Bear-resistant garbage cans changed where bears scavenged for food in Durango over four years.
Colorado Parks and Wildlife gave out 1,100 bear-resistant cans in 2013 to households in two areas of town to test how well they would deter bears. Two other areas that did not receive the cans were also monitored, Heather Johnson told the Durango City Council.
As a result, Johnson and her team saw a clear shift in bear trash raids and other problems to those neighborhoods without bear-resistant cans.
The report this week was timely, as BearSmart got its first bear sighting report of the season in Durango.
The six-year study found that conflicts between bears and humans are likely to continue, and as bears continue to forage in urban areas, it could lead to bear population declines.
The team gathered data by collaring female bears to track their movements, monitoring garbage cans in town for disturbances and setting up hair snares to estimate population. The study covered 800 square kilometers in and around Durango.
Bear-resistant cans are better at curbing human-bear conflicts than reducing the number of bears or relocating them, she said. “The only thing that has continually worked is locking away human food,” she said.
The city planned to spend $600,000 to buy bear-resistant cans over the next three years, Director of City Operations Levi Lloyd told council. But the decision to buy cans and how to distribute them is up to future councils, City Manager Ron LeBlanc said. The city plans to use the study’s maps, which show hot spots for bear activity, to determine how to best distribute cans. Residents would pay back the cost of the cans over time as part of their trash bill.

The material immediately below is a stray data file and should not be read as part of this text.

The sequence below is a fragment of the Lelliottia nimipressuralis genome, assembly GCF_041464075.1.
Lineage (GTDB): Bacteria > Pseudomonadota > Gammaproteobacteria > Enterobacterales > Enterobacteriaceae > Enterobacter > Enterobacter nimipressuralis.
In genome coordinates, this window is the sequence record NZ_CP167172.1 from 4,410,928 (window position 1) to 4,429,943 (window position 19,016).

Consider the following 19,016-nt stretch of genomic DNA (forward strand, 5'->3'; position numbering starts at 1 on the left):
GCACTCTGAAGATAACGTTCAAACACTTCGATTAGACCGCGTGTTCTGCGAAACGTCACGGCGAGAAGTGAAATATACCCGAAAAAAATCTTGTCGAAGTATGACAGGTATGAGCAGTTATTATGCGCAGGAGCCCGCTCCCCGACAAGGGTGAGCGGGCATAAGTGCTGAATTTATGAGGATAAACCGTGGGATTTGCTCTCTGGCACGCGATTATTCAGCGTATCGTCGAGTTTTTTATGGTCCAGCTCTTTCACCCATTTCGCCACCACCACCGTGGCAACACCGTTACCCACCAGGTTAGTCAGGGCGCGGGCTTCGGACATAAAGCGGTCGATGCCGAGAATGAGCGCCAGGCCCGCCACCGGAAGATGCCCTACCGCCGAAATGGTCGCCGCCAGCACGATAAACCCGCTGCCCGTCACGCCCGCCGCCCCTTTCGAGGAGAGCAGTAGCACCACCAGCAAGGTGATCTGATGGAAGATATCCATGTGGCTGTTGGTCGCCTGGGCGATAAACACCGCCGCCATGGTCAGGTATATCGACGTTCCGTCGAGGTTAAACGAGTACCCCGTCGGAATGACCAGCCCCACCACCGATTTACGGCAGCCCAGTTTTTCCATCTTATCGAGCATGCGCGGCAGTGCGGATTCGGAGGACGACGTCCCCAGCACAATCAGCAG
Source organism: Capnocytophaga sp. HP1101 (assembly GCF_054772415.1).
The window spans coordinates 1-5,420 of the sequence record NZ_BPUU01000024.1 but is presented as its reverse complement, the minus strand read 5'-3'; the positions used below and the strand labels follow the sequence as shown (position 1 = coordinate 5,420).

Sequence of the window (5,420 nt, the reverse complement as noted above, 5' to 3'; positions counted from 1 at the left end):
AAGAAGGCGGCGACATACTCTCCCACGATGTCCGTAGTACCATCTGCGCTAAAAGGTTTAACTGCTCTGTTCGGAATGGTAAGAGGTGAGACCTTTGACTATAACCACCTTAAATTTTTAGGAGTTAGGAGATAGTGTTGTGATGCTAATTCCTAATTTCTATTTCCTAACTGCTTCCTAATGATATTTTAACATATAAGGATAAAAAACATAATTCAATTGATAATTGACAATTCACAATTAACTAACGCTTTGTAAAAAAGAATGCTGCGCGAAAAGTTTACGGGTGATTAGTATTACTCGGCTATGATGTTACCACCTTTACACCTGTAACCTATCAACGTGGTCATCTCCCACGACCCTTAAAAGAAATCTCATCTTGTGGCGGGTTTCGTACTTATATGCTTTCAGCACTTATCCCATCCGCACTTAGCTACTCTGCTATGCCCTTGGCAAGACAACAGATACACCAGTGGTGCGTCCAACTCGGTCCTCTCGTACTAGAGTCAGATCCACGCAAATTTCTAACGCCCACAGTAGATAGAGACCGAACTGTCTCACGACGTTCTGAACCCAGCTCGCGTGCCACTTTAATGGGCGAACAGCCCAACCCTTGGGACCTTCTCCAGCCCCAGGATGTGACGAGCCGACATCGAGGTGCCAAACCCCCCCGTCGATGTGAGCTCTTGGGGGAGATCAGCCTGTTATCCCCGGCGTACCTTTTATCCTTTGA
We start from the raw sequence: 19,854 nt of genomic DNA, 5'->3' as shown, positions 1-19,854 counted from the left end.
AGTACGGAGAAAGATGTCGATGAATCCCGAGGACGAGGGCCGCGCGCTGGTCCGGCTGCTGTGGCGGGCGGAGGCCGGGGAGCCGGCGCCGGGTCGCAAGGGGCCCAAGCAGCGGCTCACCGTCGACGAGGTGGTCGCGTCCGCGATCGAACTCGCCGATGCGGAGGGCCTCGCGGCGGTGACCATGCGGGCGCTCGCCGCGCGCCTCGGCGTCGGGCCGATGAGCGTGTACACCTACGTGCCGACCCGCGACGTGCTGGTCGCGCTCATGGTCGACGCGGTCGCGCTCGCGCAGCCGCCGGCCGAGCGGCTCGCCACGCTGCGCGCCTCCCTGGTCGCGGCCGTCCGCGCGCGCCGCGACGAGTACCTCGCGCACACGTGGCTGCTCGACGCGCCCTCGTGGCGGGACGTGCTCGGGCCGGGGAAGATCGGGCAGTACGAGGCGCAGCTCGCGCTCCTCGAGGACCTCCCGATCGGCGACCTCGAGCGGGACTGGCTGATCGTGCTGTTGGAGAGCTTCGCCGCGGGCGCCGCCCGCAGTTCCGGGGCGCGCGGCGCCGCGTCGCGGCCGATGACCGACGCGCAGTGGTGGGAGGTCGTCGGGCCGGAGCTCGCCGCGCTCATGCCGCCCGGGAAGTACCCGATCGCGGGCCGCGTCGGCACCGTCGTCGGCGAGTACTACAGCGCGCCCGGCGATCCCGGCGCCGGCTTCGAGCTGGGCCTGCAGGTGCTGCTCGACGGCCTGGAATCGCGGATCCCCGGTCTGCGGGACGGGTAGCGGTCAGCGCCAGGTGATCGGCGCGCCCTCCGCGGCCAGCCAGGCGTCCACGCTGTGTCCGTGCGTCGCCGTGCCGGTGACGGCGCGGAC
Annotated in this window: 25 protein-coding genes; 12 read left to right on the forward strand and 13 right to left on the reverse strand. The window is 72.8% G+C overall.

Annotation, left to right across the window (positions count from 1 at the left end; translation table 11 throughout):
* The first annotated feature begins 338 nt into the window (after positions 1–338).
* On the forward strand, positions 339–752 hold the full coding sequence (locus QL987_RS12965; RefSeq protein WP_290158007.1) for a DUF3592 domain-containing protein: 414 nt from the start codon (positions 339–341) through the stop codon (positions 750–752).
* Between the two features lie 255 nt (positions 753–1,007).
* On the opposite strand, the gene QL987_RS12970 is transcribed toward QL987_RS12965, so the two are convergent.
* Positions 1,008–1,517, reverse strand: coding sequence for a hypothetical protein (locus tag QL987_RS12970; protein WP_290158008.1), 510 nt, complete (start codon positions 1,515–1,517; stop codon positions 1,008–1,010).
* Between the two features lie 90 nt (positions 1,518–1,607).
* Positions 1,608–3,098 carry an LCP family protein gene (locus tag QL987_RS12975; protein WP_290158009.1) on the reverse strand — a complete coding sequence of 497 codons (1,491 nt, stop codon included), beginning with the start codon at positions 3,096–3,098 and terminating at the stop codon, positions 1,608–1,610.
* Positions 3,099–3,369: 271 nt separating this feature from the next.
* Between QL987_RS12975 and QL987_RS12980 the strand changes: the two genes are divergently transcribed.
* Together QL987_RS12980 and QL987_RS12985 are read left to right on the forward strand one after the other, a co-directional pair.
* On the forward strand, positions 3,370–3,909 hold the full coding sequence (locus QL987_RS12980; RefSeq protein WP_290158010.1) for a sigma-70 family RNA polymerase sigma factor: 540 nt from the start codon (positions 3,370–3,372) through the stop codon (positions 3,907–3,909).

Not all neighborhoods need the bear-resistant cans because some residents are required by covenants to keep their trash locked in the garage, he said.
Neighborhoods where trash cans are kept in alleys have a higher rate of conflict, Johnson said.
The study also showed it doesn’t take 100 percent of people keeping the cans locked to make a difference, she said. Neighborhoods with 60 percent compliance had fewer bear problems.
Plentiful food in the forest also helped keep bears out of town. But in 2012, when a hard freeze in June bit the berries and nuts in the forest, the bear population fell dramatically, in part because bears came to town and were hit by vehicles or euthanized because of aggressive behavior.
Normally, bears will survive tough years and they won’t reproduce.
The study estimated that the female bear population in the study area fell from about 200 in 2012 to about 82 bears in 2013. Johnson predicts increased conflicts based on how bears are using human sources of food.
Over the last six years, her study documented 15 reports of aggressive bears; 200 home, vehicle or garage break-ins; 100 attempted break-ins; and 3,000 calls about bears getting into trash in the study area.
Bears perceive risk associated with towns, but will seek out human food if the reward outweighs the risk, Johnson said. Also, bears spend less time hibernating, and that trend is likely to continue because human food is available year-round and temperatures are rising, she said.
“We are going to see bears active a lot more of the year,” she said.
Reports to BearSmart, a local nonprofit, have noticed a similar trend. The organization’s first bear report of the season came in Wednesday, when a bear was spotted on Goeglein Gulch Road, Executive Director Bryan Peterson said.
Cities must commit to using bear-resistant trash cans to keep bears away, said Charles Anderson, mammals research leader for Colorado Parks and Wildlife.
“It comes down to municipalities though, they are really the ones that have to enforce it,” he said.